To set a pointer, the system usually only needs to access packets that have PID=V_PID, pusi=1 and an afc that is either equal to 1 or equal to 3. If the table would be too long for a single 188 byte packet, two or more contiguous packets with PID=V_PID must be accessed. Only packets so signalled need be checked for presence of an entry point. Entry points may be as follows:
The pointers may be transiently stored in RAM memory and eventually written to disc. A program with a video take length of 135 minutes with 25 pictures per second, a 12-picture GOP size and a pointer length of 4 bytes, will produce about 0.54 Mbit or 67 kbyte pointer information. At a 16 Mbaud transfer speed, writing all pointers this will need about 35 millisecs, provided they get a separate disc area. If RAM is too small, the pointers must be written earlier. The pointers may be kept within the stored stream, such as by storing them when reaching a certain number such as 1000 selected packets. At replay, pointer positions will then be known immediately. Alternatively, a table of pointer locations may be used. If the pointers are kept on a separate location, they may be written either after a certain time interval, or at instants when actual bitrate is low, or anyway before reaching buffer storage capacity.
The following further information may be stored with the pointers to facilitate the replay of a stored program:
The use of Pointers may support replaying of a particular program at higher speed. Transport Stream conditions should be maintained by avoiding referencing non-existent pictures. Further, certain fields may have to be adapted.
Trick play is facilitated by forwarding to a decoder only TS packets that contain video information, inclusive of SI information and PCR packets. Faster play of sound is generally not useful. The storing of extra information will allow to select for forwarding exclusively those packets that have a PID corresponding to that of PAT, PMT, PCR, and V_PID. The GOP size information may be used for in a “non-closed” GOP environment, during replay of complete GOP's, selectably bypassing a particular B-picture, and possibly to adapt temporal references in other packages. The video duration at recording time may be used, in combination with the time code stored in the GOP header to calculate and display elapsed time. The combination of frame rate and a fixed GOP size allows to periodically replay exactly a specified number of seconds, and to subsequently jump n times the earlier number, where n may have values such as in the range 1–100. An extra advantage of pointer-supported storage is that a program need to be stored only once. The described organization supports the recording of a plurality of programs in parallel in the secondary Transport Stream in an interleaved manner. In that case, each program will need its associated array of pointers.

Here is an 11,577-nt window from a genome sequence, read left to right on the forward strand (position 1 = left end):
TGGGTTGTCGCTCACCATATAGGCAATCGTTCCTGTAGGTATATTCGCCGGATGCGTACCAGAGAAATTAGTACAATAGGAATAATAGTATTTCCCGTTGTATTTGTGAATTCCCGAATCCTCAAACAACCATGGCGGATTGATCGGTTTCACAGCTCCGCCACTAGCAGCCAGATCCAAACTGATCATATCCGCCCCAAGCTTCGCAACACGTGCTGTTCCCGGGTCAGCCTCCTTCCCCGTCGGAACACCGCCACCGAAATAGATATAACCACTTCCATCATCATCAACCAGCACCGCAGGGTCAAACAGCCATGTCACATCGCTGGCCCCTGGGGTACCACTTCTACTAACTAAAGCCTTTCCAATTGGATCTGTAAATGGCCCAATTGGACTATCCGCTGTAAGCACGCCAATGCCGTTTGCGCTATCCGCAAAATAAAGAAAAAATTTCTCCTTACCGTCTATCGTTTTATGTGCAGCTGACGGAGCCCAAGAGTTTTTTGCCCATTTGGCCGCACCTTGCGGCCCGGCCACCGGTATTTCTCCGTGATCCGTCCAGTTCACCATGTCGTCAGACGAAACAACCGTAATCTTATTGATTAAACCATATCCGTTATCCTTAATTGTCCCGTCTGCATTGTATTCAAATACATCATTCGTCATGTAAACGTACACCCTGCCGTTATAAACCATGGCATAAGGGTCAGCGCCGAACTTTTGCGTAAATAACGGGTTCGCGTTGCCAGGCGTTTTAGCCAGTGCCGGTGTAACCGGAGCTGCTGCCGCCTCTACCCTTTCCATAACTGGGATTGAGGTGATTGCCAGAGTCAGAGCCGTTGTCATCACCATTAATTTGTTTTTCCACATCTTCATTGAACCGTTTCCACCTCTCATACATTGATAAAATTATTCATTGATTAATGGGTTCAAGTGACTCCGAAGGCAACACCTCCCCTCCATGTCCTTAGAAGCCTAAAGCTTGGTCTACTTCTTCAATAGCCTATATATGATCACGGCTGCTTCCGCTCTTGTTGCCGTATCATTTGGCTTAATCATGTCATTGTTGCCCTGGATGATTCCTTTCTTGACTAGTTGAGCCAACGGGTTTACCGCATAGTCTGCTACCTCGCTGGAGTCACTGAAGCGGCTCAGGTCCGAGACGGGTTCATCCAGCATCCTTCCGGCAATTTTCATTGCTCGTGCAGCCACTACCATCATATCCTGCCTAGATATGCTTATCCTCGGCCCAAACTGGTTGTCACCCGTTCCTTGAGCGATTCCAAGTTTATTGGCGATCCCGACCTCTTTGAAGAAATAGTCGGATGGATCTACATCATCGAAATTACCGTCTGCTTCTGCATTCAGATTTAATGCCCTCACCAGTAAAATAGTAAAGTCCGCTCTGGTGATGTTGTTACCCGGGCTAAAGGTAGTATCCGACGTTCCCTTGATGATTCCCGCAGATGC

Control functions are for example as follows:
The control unit may forward signals so developed along control lines 92, 94, 96, 98 to various subsystems to be identified hereinafter. First, the disc-oriented subsystem 70 is controlled along line 92. The Transport Stream demultiplexed from block 72 is forwarded to block 82 for extracting of the time code. Block 84 detects whether the indicator Closed-GOP is false (≠1) and play n GOPs, replace first B-picture packets with null packets. Furthermore, block 84 detects whether the indicator Closed-GOP is false (≠1), or play I-pictures only, update continuity counter in the TS packet header, update temporal reference in picture header, and set broken link in GOP header to 1, the latter depending on the decoder type.
Block 86 detects whether replay speed ≠1, and in the positive case replaces all TS packets, except Video PID packets, PCR PID packets, PMT PID packets and PAT PID(0) packets with null packets. Furthermore, Presentation Time Stamp, Decoding Time Stamp, and PCR numbers are modified to reflect the correct presentation and decoding times.
Block 88 detects whether there are timestamps or not; in the positive case, the Time Base is reconstructed and the Time Stamps removed. Output 90 will present an amended Transport Stream according to the MPEG-2 standard. For brevity, the Figure does not specify mapping various partial functionalities on hardware.
A particular aspect of a Transport Stream is that all TS packets will start with a TS Header that contains a PID.
Various relevant aspects of the invention are as follows:
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|U.S. Classification||386/329, 386/E05.052, 375/E07.004|
|International Classification||H04N5/92, H04N7/24, H04N7/26, H04N5/783, H04N21/845, H04N5/91, H04N9/804|
|Cooperative Classification||H04N21/8455, H04N5/783, H04N9/8042|
|European Classification||H04N21/845P, H04N5/783|
|Mar 29, 2010||REMI||Maintenance fee reminder mailed|
|Aug 22, 2010||LAPS||Lapse for failure to pay maintenance fees|
|Oct 12, 2010||FP||Expired due to failure to pay maintenance fee|
Effective date: 20100822